Table 4: The HOMO and LUMO energies (in eV), HOMO-LUMO energy gap (in eV), the chemical hardness (η, in eV), electronic chemical potential (μ, in eV), electrophilicity (ω, in eV), the area (Å2), volume (Å3), and electric dipole moment (in Debye) for each xanthene dye studied.

Since the area and the molecular volume are directly related to the experimental data (i.e., RB > EB > EY FL), the photodynamic activity decreases from RB to FL due to the presence of heavy atoms. It has been often demonstrated that the replacement of an atom in a structure by other with higher atomic number leads to an increase of the quantum yield. The hydrophilic/lipophilic character of the molecules can be evaluated by means of the quantum chemical calculations from the following properties: dipole moments, atomic charges, area, and molecular volumes. The dipole moment results show that RB has the lowest dipole moment obtained, what could be assigned to the presence of chloride atoms, which present negative charges. As the 3-oxo-xanthen-9-yl ring system essentially does not contribute to the RB dipole moment, this is the most hydrophobic molecule explaining its highest value. Contrarily, the results presented in this work indicate that the presence of heavy atoms does not change the electronic properties of the dyes studied but increases their hydrophobicity as demonstrated by the decrease in the electric dipole moments (FL > EY > EB > RB), whereas in addition an increase in the molecular volume is estimated (RB > EB > EY FL).

Another important issue, which needs to be addressed here, is the molecular electrostatic potential as presented in Figure 4. Examining RB, the nucleophilic and the electrophilic regions are localized in the phenyl group and in the peripheral areas, respectively. In RB, a different picture is noted when we look at the central region, where the neutral area is localized with a small point presenting a nucleophilic character. In contrast, EB shows a similar picture with RB; however EB demonstrates a decrease in the nucleophilic nature of the phenyl group, whereas in the central area a large positive region is observed. Nevertheless, FL and EY present a neutral region around each molecule with a large negative area in the carboxyl group. Thus, the neutral/nucleophilic character at the phenyl group may explain the interaction with uric acid and the photocytotoxicity assay. On the other hand, it does not mean, however, that RB and EB should show similar behavior as photosensitizers, since the presence of the chloride atoms is the only difference in the composition of these compounds. As the presence of the chloride atoms is the only difference in the composition of RB and EB, it does not mean that these compounds should present similar behavior as photosensitizers since the intrinsic characteristics of these chloride atoms can significantly change other properties of RB such as aggregation and volume, hence altering their efficiency in photodynamic activity. Moreover, as RB shows higher photodynamic efficiency than EB, the presence of iodine atoms could be even better substituent instead of chloride.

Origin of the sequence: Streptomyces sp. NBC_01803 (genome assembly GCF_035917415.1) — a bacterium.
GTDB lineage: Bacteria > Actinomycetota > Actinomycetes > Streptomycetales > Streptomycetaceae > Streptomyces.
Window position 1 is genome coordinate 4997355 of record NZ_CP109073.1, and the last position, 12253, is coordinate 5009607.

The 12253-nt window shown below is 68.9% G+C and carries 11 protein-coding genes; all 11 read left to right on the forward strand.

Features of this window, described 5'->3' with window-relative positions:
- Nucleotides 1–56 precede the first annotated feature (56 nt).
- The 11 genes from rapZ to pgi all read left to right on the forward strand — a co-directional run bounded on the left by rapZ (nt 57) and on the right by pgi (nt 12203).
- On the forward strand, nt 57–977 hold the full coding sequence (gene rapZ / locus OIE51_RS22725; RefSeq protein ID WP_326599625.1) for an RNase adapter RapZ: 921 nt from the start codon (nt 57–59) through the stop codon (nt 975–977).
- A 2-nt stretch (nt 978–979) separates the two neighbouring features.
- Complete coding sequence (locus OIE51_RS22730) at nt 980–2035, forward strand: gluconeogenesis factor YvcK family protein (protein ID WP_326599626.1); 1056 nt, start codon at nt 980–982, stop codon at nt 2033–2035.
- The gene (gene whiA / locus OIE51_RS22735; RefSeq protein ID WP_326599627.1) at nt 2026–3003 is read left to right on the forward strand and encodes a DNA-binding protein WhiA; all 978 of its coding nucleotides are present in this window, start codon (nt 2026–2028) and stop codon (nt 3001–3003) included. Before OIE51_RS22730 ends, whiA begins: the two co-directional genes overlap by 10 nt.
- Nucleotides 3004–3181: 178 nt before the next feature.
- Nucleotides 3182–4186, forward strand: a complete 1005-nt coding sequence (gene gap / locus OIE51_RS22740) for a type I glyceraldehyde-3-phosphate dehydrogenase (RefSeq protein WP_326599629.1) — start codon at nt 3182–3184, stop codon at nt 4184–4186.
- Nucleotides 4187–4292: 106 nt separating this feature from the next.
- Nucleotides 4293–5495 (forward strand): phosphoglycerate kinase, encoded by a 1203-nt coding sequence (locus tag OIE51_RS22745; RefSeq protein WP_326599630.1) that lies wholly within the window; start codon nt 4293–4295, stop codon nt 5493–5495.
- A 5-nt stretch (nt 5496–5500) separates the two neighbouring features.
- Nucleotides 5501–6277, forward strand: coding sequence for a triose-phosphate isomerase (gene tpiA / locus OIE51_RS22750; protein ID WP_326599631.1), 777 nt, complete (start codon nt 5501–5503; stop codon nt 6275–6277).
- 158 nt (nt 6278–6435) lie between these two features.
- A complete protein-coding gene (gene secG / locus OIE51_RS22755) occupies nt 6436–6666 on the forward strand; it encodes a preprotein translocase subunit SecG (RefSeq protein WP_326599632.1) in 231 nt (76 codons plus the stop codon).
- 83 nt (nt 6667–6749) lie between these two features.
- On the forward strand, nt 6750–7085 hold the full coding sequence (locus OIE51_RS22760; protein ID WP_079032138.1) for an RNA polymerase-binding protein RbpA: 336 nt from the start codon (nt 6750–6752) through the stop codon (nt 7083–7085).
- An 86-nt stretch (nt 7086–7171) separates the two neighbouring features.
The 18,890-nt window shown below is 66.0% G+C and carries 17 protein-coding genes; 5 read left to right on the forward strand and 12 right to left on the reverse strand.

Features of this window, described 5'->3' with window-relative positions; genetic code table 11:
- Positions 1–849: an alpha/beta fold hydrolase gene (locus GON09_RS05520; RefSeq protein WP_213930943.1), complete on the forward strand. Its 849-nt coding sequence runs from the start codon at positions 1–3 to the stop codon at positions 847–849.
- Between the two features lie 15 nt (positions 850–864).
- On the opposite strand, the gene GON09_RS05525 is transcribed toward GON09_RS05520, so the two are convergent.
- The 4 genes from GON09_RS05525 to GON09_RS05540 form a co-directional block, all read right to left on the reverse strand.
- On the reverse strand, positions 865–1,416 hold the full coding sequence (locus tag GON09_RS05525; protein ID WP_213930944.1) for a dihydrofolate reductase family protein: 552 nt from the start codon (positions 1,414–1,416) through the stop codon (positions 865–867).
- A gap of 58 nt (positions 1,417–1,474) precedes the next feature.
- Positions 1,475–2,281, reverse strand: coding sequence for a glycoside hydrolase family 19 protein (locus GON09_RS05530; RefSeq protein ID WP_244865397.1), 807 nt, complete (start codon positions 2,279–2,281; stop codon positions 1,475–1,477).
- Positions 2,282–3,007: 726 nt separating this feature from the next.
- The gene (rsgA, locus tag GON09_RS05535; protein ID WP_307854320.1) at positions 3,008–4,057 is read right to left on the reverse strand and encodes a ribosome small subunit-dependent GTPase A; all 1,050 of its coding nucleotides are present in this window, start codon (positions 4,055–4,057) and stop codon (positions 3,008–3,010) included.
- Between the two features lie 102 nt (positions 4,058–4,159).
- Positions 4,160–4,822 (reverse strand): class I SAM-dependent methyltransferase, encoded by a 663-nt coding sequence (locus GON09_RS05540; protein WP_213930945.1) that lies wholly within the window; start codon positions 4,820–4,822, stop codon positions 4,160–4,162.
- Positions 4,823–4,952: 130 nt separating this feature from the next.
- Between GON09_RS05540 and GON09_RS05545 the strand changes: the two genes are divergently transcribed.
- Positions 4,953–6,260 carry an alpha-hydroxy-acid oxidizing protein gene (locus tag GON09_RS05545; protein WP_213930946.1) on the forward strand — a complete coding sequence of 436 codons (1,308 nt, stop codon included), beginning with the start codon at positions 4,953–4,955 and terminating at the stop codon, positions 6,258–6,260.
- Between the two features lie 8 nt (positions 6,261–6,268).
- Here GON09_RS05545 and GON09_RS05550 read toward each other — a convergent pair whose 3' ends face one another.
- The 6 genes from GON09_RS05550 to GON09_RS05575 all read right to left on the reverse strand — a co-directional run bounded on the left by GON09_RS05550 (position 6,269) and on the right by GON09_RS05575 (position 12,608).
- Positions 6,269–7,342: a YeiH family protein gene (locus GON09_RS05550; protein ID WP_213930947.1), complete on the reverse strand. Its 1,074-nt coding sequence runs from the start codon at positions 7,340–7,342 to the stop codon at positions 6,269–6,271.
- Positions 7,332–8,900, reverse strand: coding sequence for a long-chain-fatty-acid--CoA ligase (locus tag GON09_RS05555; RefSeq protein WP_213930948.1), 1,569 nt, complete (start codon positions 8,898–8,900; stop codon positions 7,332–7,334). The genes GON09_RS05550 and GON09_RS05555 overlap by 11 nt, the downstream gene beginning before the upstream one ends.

Figure 4: Molecular electrostatic potential of each xanthene dye (isovalue of 0.0004 a.u.). The right-side view shows the front of the solid surface, and the left-side view shows the back of the surface and displays its molecular disposition. The regions in red refer to areas with an electrophilic character, while the regions in blue are areas with a nucleophilic nature. A different case is the area in green which is related to neutral regions.

4. Conclusions

The purpose of this investigation was to perform an assessment of two methods in order to characterize the photodynamic efficiency of four dyes with potential use in photodynamic therapy. The medium inhibitory concentration (IC50) in tumoral cell line HEp-2 was determined aiming to evaluate the dyes cytotoxicity and phototoxicity. The photoxidation of uric acid was used to estimate the production of singlet oxygen of the dyes, while the determination of the octanol-buffer partition coefficient () allowed measuring the lipophilic character of the compounds considered. RB showed the higher phototoxicity among the xanthene dyes studied in this work; however this dye has the highest toxicity without illumination against Hep-2. Although the other dyes are less effective in killing cells under illumination, they have much lower intrinsic dark cytotoxicity. Moreover, a quantum chemical investigation was also carried out to provide valuable insights for the design of new and better compounds to be employed as photosensitizers in photodynamic therapy.

Competing Interests

The authors declare that there are no competing interests regarding the publication of this paper.

Acknowledgments

The authors are grateful for the financial support given by the Brazilian agencies CNPq, CAPES, and FAPESP (11/09979-4; 07/05370-0; 10/19790-3; 12/19175-2). Fernanda Bettanin and Rommel B. Viana also wish to thank CAPES for the research fellowships.